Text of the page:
Although it was only discovered in 2001 that siRNA was useful in silencing genes in mammalian cells, it just took a couple of years for scientists to begin exploring the potential of siRNA to treat brain disorders. HIV-1 encephalopathy (1), chronic neuropathic pain (2), spinocerebellar ataxia type 1 (3), Machado-Joseph disease (4), Huntington disease (5), Alzheimer’s disease (6, 7), Multiple Sclerosis (8), and CNS tumors (9, 10) were a few of the earliest targets.
In 2005, Amy E. Lovett-Racke reviewed the potential of siRNA as a strategy to treat central nervous system diseases and she concluded that “it will soon be possible to design therapeutic interventions with siRNA that are specific for certain pathologic conditions and have relatively few systemic adverse effects (11).” While this has recently proven true in the liver, it is taking a bit longer to realize this goal in the CNS.
What is causing the delay in creating siRNA medications for brain disorders?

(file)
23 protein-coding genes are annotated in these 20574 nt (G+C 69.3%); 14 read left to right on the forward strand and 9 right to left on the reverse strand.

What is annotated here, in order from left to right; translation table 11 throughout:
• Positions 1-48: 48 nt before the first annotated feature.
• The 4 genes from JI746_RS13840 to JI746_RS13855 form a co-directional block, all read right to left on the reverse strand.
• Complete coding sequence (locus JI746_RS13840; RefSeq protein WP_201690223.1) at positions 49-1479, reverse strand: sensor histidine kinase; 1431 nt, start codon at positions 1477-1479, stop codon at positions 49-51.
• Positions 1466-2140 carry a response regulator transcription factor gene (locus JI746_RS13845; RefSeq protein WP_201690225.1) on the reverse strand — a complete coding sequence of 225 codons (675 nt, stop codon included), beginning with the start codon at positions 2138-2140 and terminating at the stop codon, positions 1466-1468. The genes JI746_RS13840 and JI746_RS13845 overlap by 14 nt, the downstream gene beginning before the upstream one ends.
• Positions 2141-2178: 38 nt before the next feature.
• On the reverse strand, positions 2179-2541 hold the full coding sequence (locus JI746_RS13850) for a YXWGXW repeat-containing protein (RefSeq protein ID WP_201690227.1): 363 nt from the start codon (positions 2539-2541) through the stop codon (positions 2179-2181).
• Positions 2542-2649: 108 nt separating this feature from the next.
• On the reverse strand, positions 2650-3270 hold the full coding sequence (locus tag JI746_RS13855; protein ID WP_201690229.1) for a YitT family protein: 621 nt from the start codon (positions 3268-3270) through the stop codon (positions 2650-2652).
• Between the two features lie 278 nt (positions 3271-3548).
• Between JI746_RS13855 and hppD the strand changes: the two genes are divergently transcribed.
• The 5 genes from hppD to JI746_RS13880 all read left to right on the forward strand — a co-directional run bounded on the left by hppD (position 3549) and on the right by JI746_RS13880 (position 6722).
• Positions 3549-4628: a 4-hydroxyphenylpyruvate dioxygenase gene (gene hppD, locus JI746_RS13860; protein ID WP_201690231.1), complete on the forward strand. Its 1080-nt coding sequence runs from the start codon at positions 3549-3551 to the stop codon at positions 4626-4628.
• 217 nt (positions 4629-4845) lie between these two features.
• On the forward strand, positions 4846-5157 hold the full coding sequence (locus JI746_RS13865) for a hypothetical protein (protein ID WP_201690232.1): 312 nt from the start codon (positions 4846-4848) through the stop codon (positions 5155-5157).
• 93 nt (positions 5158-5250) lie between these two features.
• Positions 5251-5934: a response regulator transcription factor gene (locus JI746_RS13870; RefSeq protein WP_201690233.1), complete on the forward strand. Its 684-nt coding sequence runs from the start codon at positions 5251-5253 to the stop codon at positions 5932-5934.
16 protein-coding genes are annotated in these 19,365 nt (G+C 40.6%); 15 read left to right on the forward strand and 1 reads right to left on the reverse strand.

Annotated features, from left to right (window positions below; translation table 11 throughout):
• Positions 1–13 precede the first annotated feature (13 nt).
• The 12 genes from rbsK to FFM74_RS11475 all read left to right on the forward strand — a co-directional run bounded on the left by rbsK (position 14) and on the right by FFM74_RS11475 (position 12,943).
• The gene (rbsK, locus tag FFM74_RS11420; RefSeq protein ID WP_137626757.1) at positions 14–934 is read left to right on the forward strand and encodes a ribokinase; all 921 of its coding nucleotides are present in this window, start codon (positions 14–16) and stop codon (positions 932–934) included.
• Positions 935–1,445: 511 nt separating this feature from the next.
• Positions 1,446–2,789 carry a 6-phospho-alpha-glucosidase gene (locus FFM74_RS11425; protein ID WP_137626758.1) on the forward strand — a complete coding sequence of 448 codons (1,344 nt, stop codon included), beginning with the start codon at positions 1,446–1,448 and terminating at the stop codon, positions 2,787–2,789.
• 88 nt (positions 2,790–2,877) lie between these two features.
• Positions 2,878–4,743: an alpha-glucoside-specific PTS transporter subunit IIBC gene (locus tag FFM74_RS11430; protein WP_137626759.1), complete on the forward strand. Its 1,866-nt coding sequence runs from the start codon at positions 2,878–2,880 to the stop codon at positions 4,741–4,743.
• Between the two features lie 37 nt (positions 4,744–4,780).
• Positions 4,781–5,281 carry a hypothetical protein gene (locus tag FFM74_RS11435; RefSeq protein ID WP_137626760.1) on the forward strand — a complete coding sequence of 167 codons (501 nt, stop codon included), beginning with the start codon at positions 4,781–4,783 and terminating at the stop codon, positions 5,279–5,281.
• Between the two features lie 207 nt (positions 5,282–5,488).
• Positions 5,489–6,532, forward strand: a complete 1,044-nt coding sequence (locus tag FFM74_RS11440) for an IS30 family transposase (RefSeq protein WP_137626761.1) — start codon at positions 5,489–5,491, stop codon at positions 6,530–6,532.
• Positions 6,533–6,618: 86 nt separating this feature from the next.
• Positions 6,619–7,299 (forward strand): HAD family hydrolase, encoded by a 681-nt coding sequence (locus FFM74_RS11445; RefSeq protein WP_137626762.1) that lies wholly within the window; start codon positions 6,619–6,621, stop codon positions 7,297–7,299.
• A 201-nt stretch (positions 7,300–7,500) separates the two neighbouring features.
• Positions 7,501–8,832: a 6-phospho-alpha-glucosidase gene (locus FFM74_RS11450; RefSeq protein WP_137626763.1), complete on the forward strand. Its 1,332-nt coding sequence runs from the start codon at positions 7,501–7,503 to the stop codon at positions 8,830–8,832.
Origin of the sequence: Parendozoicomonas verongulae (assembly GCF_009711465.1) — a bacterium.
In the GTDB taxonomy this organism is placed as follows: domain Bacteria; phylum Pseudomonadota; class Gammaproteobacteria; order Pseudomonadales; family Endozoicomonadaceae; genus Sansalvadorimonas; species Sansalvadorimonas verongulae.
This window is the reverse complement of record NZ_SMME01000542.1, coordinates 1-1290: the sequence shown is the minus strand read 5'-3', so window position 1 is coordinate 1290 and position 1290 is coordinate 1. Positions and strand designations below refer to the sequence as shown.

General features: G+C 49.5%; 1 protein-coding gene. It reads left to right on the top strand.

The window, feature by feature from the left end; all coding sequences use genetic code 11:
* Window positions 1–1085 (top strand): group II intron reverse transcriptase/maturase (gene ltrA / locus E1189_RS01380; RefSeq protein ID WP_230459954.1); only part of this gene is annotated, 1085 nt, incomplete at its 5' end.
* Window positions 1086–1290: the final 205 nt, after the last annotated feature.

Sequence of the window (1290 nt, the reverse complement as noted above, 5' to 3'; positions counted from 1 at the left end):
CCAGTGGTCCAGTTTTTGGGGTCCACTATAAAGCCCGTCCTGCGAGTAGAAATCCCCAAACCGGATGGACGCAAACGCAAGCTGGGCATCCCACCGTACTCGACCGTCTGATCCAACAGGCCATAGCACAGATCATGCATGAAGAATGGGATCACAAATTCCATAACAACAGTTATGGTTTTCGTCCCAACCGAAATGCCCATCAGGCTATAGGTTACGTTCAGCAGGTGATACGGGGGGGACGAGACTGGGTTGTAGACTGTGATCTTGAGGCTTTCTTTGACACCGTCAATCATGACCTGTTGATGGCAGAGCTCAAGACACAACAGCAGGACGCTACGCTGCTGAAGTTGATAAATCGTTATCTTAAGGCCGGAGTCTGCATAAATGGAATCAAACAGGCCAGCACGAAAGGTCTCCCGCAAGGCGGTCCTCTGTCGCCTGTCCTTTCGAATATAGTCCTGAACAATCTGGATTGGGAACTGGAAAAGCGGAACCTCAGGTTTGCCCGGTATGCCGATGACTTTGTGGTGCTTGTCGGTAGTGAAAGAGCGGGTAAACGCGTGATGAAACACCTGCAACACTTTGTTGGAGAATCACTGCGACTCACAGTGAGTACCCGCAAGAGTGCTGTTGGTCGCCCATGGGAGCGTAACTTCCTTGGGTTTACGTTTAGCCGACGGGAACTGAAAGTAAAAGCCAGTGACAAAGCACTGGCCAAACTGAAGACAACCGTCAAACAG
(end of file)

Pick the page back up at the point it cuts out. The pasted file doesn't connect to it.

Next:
Delivery constraints have caused RNAi agents to be utilized primarily in the liver. As we discussed in a previous article about siRNA, one of the biggest difficulties in creating siRNA therapeutics lies in the ability to deliver them to various tissues. As there is a wide range of conditions that affect the brain without effective treatments, developing siRNA medications to meet this need has understandably become the focus of many researchers. However, until recently, when injected directly into the brain, siRNA only affected cells near the injection site, and only caused gene silencing for a short duration (12). This requires frequent administration which would cause significant hardship on patients needing the treatment.